England turned on the pressure once more with Katie Robinson providing fresh legs in attack as she became another to earn her first senior cap. Despite their dominance on the ball, however, they could not fashion a clear-cut opportunity and had to settle for a draw to round out their year.

Jess Park scores on England debut to cap impressive friendly win over Japan | Friendlies

England extended their unbeaten run to 25 games under Sarina Wiegman with an emphatic defeat of the 2011 World Cup winners Japan in Murcia.

If there was any fear that the momentum of Wiegman’s side was slowing after a 0-0 draw with the Czech Republic last month followed the 2-1 defeat of USA at Wembley, then that was put to bed comfortably against a historically tricky team as they continue to march towards the World Cup with expectations rising with each game.

The Lionesses have now scored 123 goals and conceded just six times since Wiegman took charge in September 2021 and have won all seven games played outside of the UK, scoring 44 and conceding none.

“We played a very good game,” said Wiegman. “It was a very attractive game with lots of football. They played in a shape we haven’t had a lot against us so that was good to practice that, they changed a bit in the second half then they changed back so we had to adapt all the time. It’s really good to see the players do so well and to see different players and to see substitutes come on and do a good job.”

There were several changes to the team that took to the field for the draw with the Czech Republic last month that ended a run of 15 wins. However, many were enforced changes rather than being of the manager’s choosing. Only Millie Bright, who was handed the armband with Leah Williamson out injured, remained in the back line, with Esme Morgan making her senior debut alongside the Chelsea centre-back and Niamh Charles and Rachel Daly at full-back.

Beth Mead, making her 50th England appearance, two days after being named BBC Women’s Footballer of the Year, and the Manchester United forward Alessia Russo returned up front and Georgia Stanway was on in place of Fran Kirby.

Also ruled out of this camp was Lauren Hemp and Jordan Nobbs, while a minor injury to the included Alex Greenwood and positive Covid tests from Lucy Bronze alongside a minor injury, saw them omitted from the matchday squad (albeit with Bronze having returned a negative test prior to kick-off) with Wiegman saying that “now isn’t the time to take risks”.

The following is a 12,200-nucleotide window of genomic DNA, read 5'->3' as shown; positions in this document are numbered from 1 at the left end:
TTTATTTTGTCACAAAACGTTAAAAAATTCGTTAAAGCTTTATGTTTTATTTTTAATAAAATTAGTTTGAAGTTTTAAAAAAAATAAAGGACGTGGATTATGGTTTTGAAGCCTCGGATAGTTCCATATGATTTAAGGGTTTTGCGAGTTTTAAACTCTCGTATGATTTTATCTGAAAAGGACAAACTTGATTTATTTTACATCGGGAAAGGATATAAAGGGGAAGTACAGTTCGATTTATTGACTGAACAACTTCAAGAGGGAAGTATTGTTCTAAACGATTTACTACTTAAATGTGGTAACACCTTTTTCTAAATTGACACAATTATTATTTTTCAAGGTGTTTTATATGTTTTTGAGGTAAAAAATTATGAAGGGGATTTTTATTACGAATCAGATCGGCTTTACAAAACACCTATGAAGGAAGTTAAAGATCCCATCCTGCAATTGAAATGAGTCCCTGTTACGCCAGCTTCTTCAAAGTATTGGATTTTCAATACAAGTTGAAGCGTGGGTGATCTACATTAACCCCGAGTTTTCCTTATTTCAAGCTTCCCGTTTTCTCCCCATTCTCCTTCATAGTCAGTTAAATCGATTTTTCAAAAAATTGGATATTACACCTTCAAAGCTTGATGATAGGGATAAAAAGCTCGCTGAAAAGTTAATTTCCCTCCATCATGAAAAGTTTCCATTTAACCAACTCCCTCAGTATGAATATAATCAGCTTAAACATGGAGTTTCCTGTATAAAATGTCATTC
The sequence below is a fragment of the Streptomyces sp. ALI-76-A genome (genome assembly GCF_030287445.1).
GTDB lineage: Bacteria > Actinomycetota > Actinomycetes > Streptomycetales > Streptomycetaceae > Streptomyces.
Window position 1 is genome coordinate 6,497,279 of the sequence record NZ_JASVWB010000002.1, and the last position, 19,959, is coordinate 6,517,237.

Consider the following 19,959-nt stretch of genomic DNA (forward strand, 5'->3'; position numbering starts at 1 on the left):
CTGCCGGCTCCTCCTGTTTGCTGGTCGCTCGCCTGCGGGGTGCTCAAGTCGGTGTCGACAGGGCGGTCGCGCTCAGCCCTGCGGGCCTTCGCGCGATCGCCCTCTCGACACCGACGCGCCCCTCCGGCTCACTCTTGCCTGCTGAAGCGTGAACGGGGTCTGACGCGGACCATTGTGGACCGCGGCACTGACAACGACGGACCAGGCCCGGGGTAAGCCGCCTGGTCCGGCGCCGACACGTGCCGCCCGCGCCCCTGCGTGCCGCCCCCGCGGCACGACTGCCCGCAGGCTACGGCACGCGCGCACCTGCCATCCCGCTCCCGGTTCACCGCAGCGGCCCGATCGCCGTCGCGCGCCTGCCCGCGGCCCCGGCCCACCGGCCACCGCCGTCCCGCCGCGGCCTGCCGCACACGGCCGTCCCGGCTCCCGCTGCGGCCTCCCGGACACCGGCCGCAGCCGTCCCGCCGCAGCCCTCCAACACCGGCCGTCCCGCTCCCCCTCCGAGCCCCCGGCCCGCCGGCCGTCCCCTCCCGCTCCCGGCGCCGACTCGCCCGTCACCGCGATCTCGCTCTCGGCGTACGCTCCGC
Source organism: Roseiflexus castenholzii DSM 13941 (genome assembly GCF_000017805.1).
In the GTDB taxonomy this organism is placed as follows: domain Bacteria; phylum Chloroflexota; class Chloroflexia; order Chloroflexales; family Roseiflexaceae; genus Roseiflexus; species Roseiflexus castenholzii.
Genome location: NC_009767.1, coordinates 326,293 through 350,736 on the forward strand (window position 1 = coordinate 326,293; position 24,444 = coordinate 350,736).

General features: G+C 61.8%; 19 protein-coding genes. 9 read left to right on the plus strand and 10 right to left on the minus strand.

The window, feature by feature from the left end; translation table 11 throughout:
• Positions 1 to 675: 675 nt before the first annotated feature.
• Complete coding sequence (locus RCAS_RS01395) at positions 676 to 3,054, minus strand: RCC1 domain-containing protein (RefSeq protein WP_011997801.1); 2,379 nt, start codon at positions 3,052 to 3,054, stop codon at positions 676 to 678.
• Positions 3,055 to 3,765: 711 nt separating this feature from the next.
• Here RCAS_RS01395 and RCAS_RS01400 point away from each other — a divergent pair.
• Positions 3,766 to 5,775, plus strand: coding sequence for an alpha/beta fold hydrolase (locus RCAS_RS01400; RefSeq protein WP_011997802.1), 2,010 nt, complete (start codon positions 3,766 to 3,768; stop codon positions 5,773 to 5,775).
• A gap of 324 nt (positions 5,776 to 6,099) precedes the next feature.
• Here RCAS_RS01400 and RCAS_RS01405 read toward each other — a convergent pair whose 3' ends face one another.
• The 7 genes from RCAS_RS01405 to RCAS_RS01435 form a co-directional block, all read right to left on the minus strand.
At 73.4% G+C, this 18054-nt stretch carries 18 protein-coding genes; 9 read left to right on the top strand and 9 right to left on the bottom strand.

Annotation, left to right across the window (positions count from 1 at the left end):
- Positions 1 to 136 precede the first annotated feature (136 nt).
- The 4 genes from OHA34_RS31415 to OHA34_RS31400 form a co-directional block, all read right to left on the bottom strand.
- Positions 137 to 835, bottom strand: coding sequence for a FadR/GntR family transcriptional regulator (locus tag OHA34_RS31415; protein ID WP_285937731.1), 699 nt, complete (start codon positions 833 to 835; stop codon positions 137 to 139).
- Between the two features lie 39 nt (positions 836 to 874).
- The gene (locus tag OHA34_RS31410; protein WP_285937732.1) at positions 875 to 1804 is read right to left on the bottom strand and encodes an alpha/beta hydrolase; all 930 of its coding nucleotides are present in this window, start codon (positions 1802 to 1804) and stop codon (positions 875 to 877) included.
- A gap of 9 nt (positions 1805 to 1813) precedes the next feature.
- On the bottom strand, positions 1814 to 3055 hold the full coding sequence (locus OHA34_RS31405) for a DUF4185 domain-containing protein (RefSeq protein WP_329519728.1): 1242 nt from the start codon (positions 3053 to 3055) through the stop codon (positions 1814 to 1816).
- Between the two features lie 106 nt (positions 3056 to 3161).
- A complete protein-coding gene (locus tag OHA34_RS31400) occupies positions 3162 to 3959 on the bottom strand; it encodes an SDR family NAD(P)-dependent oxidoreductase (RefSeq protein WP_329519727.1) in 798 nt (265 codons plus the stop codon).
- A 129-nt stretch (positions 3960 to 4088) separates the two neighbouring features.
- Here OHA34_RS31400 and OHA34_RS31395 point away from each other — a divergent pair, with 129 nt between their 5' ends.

Wiegman had praised the challenge that would be posed by a technical Japan side but said she hoped England could dominate.

The Japanese were unbeaten in 13 games in all competitions prior to the trip to Spain – nine wins and four draws – with the team’s last defeat coming to Iceland a year ago.

As the wind whipped almost violently through the Pinatar Arena, England did just that despite the potential disruption of numerous changes.

Ella Toone scores England’s third goal during the victory
Ella Toone scores England’s third goal during the victory. Photograph: Naomi Baker/The FA/Getty Images

It took the Manchester United duo Russo and Ella Toone two minutes to combine and for the latter to force a save from Ayaka Yamashita. Toone, who has signed a new contract with United, would go close again, but she scuffed her shot as she swung at Chloe Kelly’s cross.

There was danger minutes later as Jun Endo floated the ball towards Arsenal’s Mana Iwabuchi but those moments from Japan were fleeting. Far less fleeting were the pinpoint crosses flying in from Kelly on the left as England sought the opener.

The hero of the final of the Euros, just four months ago, was rampant and could perhaps feel frustrated at the profligacy of her teammates. In quick succession she twice delivered for Russo but the first was just ahead of the forward and the second was headed on to the post from six yards out. Russo could be forgiven, given that the forward has only recently returned from injury.

In the 38th minute the story was the same, with Kelly’s cross missed by Russo but this time Daly arrived to power in at the far post.

The full-back, who plays up front at club level, is constantly being considered for a role further forward said Wiegman. “She’s so versatile, she played a really good game from full-back too and she scored from that position,” she said. “She’s an option to try out up front too but we also have to look at which players we have available and what’s best for the team.”

In the second half the Lionesses doubled their lead in style, Mead, released on the right, sent a cross in from the right, Russo could not reach it but Kelly was on hand to fire past Yamashita.

The introduction of Ebony Salmon and Lauren James in the 64th minute for Russo and Kelly upped the ante and 12 minutes later they were both involved as Toone collected Salmon’s reverse pass and sent in England’s third with her left foot.

The fourth spoke to the depth and potency of the European champions’ squad, with Salmon, delivering from the right and the substitute Jess Park firing in from close range shortly after coming off the bench to make her debut.

The Lionesses play Norway on Tuesday in their final game of 2022.

Sarina Wiegman admits more progress needed on diversity in women’s football | England women’s football team